Two dancers giving eachother positive feedback

How you can ask for and give feedback in a positive way

Asking for feedback is a positive thing, as it not only shows others that you are willing to learn, but it also puts you in the mindset to learn. Here are a couple of ways to ask for or give feedback that we encourage you to try:

Share with your partner the wish to receive feedback

Calling a teacher over out of nowhere to give feedback on your dancing, might feel intimidating for your dance partner. Maybe he/she/they isn’t ready for feedback yet, and would like to try the move a couple of more times before asking for help. Therefore, before you call on a teacher, share your question with your partner and together agree on asking for feedback. This way you make your wish to improve a shared wish.

Asking an open question without blame

By asking, “what are we doing wrong?” or even, “why isn’t the move working?”, we are able to indicate that something isn’t working without assigning blame to an individual. This sounds so much better than: “What is my partner doing wrong”.

Asking for feedback on your part

Another option is to ask a teacher what you can do to improve to move. This way you take responsibility for your part in the dance.

Describe what you are doing or feeling

This tip is great when you want to give and receive feedback from either your teacher or your dance partner. Instead of asking for direct feedback, you could also describe what you do or feel when a move is executed. For example: “When we do a come around, I feel I lose my connection with you”. You could then ask if your partner feels the same, and from there on analyze if this is working beneficially or what each of you can do to change this.

Be positive when things go better

Also very important after having a moment of feedback and potential struggle on the dance floor, is telling your partner when things go well. You could say: “For me, this move now feels much better than before.”. Or perhaps: “This connection on my back really helps me with moving in a straight line”. Showing that you appreciate the efforts your partner took to improve is always a good thing.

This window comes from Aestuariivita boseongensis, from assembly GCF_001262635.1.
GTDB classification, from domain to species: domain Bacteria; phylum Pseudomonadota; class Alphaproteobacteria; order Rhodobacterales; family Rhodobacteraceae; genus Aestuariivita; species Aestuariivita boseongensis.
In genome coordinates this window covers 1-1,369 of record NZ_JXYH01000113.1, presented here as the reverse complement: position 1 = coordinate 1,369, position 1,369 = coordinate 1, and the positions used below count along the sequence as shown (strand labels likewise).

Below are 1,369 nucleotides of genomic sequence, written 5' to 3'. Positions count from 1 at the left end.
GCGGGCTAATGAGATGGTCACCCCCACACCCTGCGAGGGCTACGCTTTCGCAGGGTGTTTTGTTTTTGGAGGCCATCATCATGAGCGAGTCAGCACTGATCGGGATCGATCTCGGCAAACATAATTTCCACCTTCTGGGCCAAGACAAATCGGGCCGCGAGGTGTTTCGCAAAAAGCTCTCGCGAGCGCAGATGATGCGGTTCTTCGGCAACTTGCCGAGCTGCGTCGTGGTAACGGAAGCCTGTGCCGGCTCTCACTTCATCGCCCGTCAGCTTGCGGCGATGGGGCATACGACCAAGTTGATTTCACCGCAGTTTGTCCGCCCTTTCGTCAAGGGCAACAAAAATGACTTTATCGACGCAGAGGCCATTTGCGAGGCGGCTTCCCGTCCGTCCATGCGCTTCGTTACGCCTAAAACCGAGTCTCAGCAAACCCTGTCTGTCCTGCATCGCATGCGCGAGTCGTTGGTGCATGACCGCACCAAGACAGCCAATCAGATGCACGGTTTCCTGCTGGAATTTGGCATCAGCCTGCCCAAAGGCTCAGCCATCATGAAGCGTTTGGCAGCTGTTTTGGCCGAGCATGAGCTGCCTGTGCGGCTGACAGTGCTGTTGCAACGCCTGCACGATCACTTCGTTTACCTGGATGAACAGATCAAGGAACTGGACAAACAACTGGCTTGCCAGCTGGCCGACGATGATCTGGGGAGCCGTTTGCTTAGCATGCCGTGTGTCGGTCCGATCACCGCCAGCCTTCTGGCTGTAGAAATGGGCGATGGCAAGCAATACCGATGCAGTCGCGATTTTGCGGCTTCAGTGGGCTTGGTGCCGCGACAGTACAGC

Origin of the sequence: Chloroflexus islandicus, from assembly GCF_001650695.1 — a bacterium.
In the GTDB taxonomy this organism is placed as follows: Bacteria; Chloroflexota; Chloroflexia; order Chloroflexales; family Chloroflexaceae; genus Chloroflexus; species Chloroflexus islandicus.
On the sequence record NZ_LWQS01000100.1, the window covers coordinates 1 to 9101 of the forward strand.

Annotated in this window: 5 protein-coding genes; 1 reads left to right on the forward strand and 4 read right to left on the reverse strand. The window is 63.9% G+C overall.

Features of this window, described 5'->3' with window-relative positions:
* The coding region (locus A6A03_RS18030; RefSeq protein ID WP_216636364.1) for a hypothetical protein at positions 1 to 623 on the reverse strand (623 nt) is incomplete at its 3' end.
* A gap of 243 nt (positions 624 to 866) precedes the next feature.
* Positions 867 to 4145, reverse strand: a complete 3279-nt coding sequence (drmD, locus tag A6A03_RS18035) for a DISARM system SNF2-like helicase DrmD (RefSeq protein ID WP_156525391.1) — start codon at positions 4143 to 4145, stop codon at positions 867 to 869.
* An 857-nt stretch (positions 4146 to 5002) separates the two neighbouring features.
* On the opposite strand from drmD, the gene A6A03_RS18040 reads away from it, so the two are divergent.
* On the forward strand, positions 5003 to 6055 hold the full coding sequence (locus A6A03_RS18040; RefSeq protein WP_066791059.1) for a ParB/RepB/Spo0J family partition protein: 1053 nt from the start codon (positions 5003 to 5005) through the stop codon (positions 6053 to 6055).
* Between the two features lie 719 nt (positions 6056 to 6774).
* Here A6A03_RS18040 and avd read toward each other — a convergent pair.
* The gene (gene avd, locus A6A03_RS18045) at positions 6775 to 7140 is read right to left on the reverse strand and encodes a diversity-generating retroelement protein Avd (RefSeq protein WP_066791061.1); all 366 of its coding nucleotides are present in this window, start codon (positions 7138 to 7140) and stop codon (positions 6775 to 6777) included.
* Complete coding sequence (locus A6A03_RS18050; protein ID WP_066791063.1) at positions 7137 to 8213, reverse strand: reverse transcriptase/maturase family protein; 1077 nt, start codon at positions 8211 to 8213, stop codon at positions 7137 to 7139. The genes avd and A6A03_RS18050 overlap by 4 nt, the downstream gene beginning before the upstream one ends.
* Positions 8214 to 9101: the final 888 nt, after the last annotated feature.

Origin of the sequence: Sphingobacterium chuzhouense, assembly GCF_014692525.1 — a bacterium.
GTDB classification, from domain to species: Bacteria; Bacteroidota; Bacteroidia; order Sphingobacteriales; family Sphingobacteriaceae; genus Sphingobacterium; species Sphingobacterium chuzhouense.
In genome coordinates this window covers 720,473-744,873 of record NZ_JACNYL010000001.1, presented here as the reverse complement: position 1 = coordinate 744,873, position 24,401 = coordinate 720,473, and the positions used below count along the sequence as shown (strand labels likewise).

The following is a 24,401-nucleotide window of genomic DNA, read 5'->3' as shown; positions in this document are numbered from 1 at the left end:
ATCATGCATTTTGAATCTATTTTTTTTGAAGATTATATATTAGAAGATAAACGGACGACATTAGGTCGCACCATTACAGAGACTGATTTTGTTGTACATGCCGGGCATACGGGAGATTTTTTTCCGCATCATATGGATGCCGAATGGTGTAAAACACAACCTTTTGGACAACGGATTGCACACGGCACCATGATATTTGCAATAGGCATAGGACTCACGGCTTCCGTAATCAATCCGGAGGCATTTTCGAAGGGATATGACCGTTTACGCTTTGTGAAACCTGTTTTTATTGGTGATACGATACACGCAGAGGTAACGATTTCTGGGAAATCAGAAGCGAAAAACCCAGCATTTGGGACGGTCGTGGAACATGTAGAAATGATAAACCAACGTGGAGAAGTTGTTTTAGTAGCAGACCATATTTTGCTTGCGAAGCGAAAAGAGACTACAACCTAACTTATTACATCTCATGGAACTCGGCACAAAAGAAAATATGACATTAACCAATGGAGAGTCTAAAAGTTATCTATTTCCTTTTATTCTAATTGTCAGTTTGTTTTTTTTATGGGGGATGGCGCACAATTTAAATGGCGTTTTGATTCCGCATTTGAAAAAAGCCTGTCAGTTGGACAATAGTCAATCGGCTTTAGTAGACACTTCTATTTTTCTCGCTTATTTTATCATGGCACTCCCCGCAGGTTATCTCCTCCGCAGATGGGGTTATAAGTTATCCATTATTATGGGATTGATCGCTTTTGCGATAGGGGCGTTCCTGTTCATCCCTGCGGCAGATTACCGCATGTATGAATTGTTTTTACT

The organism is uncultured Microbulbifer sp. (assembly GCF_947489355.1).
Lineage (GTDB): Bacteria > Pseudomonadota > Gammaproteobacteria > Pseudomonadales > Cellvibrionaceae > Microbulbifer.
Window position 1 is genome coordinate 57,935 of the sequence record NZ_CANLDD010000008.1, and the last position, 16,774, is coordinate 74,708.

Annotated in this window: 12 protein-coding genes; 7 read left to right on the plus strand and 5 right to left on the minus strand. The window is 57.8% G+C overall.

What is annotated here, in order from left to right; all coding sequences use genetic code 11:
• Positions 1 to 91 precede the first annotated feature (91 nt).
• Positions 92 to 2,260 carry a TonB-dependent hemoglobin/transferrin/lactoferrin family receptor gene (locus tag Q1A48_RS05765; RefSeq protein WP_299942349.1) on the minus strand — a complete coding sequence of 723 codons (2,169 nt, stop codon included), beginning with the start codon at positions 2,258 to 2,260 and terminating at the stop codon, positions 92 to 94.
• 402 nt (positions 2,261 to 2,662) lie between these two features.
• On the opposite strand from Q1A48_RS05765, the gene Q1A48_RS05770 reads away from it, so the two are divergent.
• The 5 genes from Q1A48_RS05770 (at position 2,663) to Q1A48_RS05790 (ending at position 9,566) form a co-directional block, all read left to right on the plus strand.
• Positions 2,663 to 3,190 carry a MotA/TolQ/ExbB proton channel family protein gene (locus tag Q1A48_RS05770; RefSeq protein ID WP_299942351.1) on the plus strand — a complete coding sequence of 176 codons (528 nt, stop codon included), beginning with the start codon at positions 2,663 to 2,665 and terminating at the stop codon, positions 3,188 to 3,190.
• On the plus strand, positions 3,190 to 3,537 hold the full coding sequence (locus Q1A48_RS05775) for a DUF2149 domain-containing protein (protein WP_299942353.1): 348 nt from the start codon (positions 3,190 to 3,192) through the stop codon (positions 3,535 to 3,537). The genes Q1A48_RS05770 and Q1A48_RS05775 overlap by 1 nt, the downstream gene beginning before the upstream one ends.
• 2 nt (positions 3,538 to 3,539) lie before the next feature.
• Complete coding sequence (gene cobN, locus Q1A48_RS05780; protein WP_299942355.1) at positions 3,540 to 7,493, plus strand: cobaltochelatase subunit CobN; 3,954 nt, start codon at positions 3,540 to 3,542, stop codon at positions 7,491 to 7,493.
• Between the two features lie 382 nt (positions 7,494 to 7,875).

Don’t give too much feedback

The last piece of advice we would like to give you here is: know when to stop. A person can only take in so much and there comes a point when there are simply too many things to change in one class, which can lead to not changing anything at all. So try and stick to the one or two most important things that need improving.

When you really think your partner is messing up…

“But what if it really is my partner who is messing it up?” I hear you ask. Well, even if it is clear that your partner is struggling, if you are the one who calls the instructor over, there shouldn’t be any finger pointing. Remember: you asked for feedback, not your partner. Calling the instructor over in order to ask what your partner is doing wrong shows that you care more about your dance experience than about the shared dance experience.

In conclusion: take your responsibility in how you ask for and give feedback

In summary, when we assign the responsibility for the failure to execute a move to our partner, we hinder their development, we hinder our own development, and potentially, we hurt our scene, which, in turn, hinders our own development. When we ask for help from our perspective (I), or from the shared perspective (we), we open ourselves up to learn something new, while simultaneously supporting our partner. This builds a more positive space that encourages learning. Remember: partner dancing is a social activity in which our actions affect those we dance with, whether in lessons or at events. So, by approaching the dance with the right mindset we can build a supportive, open and happy scene… together :).

This article was written by:

Elmer Laan

Whether on the dance floor or exploring music-making, photography or videography, I love being creative. And even more than doing and making, I love sharing my knowledge and inspiring others, helping them find their voice, be it on the dance floor, or cranking out the perfect mix. Sharing is caring, after all.

Deirdre schoemaker dans slowbal rotterdam

Deirdre Schoemaker

Since her Swing dance discovery, Deirdre has been a true addict. Dancing makes her truly happy. In 2014 she started teaching Lindy Hop in Rotterdam. She opened her own dance school for Slow Bal in 2019 with the aim of further spreading the love for this beautiful swing dance to slow jazz music.